Out of This World

The film’s debut is still far, far away (well, some two weeks anyway), but fans are already in orbit over Amidala, the teen queen of the planet Naboo (and Luke and Leia’s future mom), played by Natalie Portman in Star Wars: Episode I—The Phantom Menace. “She’s got that Princess Diana type of glamor,” says Star Wars Web site guru Jody Reeves. “She’s beautiful and exotic. But she’s not a space babe—she’s a kick-butt character.”

Even as an earthling, Jane Fonda put the sizzle in sci-fi as 41 st-century space bombshell Barbarella (1968). “There were all these men hanging around the set as extras, and Jane would parade around, enjoying all the whistles,” recalls costar Milo O’Shea. Sting, however, was cool to his cosmic look in 1984’s Dune. “I felt I was a coat hanger for a nice costume,” he told Playboy.

Kim Basinger’s eye-catching style in 1988’s My Stepmother Is an Alien “was kind of loony but also sweet and feminine,” recalls costume designer Aggie Guerard Rodgers. Says costar Seth Green: “She was a nice alien, like the kind of witch Samantha was on Bewitched.”

Oscar-nominated Starman Jeff Bridges blasted onto America’s radar in 1984. The secret to his alien’s charm? “He could do a lot of damage if he wanted to, but he was basically cool,” says Bridges. In 1997’s The Fifth Element Milla Jovovich’s Leeloo (right) was equally benevolent. “She doesn’t need to be a monster,” the actress told the Chicago Sun-Times. “She has grace.”

3rd Rock from the Sun‘s Sally Solomon (played by Kristen Johnston) is “good-looking and tough, like Lauren Bacall or Marlene Dietrich,” says show co-creator Terry Turner. “We think of her as Harrison Ford in a dress.”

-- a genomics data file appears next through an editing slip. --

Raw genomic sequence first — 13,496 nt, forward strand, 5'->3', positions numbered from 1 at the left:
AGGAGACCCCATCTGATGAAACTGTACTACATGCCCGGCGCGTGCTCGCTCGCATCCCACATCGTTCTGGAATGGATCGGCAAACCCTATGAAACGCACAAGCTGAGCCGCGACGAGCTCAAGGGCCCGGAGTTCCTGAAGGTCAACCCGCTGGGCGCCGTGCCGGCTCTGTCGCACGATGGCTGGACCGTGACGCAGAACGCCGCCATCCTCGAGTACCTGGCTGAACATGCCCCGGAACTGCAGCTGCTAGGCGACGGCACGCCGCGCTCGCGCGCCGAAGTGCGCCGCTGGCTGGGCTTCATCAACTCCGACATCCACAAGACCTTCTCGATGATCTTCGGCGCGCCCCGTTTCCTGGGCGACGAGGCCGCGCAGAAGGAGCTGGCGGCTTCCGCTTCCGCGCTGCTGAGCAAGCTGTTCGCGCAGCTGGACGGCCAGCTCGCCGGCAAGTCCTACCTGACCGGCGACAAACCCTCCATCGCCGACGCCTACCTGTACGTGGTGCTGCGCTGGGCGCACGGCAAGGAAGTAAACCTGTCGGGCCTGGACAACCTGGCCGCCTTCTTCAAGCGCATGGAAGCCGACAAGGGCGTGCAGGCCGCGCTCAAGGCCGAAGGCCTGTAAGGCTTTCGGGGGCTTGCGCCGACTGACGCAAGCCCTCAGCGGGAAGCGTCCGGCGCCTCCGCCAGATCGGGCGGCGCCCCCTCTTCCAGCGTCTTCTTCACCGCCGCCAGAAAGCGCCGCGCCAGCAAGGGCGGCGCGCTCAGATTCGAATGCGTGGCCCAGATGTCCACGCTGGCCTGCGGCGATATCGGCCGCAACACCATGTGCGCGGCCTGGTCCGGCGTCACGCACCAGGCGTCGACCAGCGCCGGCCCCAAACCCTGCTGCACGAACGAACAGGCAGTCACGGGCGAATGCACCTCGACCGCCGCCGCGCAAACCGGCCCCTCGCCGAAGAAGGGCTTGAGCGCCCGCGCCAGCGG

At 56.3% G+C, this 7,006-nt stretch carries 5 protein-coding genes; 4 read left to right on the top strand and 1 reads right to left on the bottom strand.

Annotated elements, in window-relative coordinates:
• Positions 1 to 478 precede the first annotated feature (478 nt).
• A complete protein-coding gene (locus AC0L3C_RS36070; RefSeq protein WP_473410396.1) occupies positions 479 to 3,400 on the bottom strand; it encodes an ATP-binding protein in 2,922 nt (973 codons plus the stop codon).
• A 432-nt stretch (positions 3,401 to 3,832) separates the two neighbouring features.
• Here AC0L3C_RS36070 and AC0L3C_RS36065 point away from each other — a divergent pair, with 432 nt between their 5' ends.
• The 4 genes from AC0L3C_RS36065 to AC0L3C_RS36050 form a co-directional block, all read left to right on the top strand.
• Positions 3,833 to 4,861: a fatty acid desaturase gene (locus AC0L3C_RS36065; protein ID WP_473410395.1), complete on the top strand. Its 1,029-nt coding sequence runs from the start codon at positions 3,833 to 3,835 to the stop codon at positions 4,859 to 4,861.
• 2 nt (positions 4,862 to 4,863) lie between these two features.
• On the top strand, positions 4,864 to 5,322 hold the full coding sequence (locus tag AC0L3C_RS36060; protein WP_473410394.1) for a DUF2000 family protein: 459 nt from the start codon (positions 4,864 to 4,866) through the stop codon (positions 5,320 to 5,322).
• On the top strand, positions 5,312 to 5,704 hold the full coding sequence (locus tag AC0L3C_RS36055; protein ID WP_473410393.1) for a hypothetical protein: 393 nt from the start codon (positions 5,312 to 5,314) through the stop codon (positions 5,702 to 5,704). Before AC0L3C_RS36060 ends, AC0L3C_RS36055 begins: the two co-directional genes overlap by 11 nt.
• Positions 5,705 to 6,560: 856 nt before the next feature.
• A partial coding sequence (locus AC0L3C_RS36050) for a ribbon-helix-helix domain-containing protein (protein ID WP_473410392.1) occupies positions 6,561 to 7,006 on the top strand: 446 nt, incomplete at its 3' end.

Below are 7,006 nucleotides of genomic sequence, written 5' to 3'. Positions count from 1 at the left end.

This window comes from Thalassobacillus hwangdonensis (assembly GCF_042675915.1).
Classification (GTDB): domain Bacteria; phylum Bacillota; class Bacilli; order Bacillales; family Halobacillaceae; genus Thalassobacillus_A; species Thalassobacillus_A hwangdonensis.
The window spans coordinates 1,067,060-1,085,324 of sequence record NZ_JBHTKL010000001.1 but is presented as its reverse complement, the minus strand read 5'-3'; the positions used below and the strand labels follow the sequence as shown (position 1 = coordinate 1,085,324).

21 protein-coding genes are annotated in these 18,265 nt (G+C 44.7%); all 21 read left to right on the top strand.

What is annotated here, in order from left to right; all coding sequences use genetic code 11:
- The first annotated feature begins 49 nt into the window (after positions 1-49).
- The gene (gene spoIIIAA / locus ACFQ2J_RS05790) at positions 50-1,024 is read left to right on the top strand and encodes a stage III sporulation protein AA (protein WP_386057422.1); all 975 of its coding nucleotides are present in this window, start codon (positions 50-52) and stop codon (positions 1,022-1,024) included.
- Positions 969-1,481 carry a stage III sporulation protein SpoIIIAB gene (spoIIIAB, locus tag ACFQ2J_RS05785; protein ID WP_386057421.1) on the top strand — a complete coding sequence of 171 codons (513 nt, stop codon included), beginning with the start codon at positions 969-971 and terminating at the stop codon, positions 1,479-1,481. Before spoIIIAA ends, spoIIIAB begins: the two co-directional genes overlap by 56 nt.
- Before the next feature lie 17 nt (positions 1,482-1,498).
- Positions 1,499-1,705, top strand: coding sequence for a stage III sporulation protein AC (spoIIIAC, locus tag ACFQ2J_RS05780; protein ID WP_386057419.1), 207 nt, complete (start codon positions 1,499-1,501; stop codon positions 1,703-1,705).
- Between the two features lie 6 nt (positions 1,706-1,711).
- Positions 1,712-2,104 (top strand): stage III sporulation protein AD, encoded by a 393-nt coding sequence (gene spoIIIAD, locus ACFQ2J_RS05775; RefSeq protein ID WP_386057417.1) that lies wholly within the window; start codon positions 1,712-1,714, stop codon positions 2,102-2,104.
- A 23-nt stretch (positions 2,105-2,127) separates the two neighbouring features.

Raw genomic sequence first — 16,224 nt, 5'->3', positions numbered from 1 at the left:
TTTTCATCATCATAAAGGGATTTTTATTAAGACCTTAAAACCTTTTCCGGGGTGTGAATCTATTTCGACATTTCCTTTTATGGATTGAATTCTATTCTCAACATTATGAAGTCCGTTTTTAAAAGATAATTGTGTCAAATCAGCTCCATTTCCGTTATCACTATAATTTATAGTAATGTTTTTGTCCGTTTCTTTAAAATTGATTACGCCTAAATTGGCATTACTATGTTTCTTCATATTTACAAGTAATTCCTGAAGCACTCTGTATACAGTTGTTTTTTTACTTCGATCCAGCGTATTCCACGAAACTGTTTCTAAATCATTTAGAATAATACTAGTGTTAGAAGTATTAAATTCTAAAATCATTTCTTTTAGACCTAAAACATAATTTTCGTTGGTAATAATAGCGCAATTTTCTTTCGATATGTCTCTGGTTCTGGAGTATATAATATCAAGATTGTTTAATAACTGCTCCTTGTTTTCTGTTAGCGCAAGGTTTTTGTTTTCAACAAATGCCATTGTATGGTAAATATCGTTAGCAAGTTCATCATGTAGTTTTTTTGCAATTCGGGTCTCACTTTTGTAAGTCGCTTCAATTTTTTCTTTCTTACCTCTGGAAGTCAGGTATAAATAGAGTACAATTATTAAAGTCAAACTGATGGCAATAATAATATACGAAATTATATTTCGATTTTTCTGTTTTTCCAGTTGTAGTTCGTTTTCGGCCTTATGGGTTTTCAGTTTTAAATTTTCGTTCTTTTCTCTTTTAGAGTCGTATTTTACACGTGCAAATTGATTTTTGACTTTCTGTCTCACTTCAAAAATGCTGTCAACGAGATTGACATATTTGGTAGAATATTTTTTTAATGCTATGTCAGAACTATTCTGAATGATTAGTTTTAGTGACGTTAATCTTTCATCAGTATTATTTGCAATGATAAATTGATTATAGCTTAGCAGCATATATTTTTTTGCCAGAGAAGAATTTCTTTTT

As the lovely-on-the-outside, lizard-on-the-inside Diana on the 1980s TV series V, Jane Sadler (above) inspired more than fan mail. “Gay guys dressed up as me on Halloween. I was sort of the Joan Collins of outer space,” says the actress, now working in Australia. Natasha Henstridge‘s appeal in the two Species films was more superficial: She was often naked. As she said to Britain’s Daily Mirror, “Why would an alien be wearing anything?”

For a franchise that once aimed to go where no man had gone before, Star Trek beamed up plenty of extraterrestrial chicks. Marina Sirtis (top inset) was dubbed Counselor Cleavage by some fans for the body-hugging uniforms she wore as half-Betazoid Deanna Troi on Trek’s Next Generation. “I watch episodes now and I can see when I had a big lunch,” says Sirtis. Terry Farrell (bottom inset) landed on Deep Space Nine as a Trill with a cover-girl face. And Voyager‘s reformed Borg, Seven (Jeri Ryan, right), made resistance futile for fans. Though her skintight spandex, corsets and four-inch heels can be confining, at least “Seven has better fashion sense than Princess Leia,” says Ryan. “I’ll take the catsuit over the cinnamon-roll hair.”

Makeup wasn’t a problem on the set of 1958’s campy Queen of Outer Space, says Zsa Zsa Gabor (center, as a Venusian scientist), but dialogue—like “I hate that qveen!”—was. “The thing I remember most,” she says, “was trying not to laugh when I said my lines.” But of course, dahling.

David Bowie, as the ethereal alien in 1976’s The Man Who Fell to Earth, was “tail, striking and mostly gorgeous,” says costar Candy Clark. “Until he revealed himself and there was stuff oozing out of his body.”

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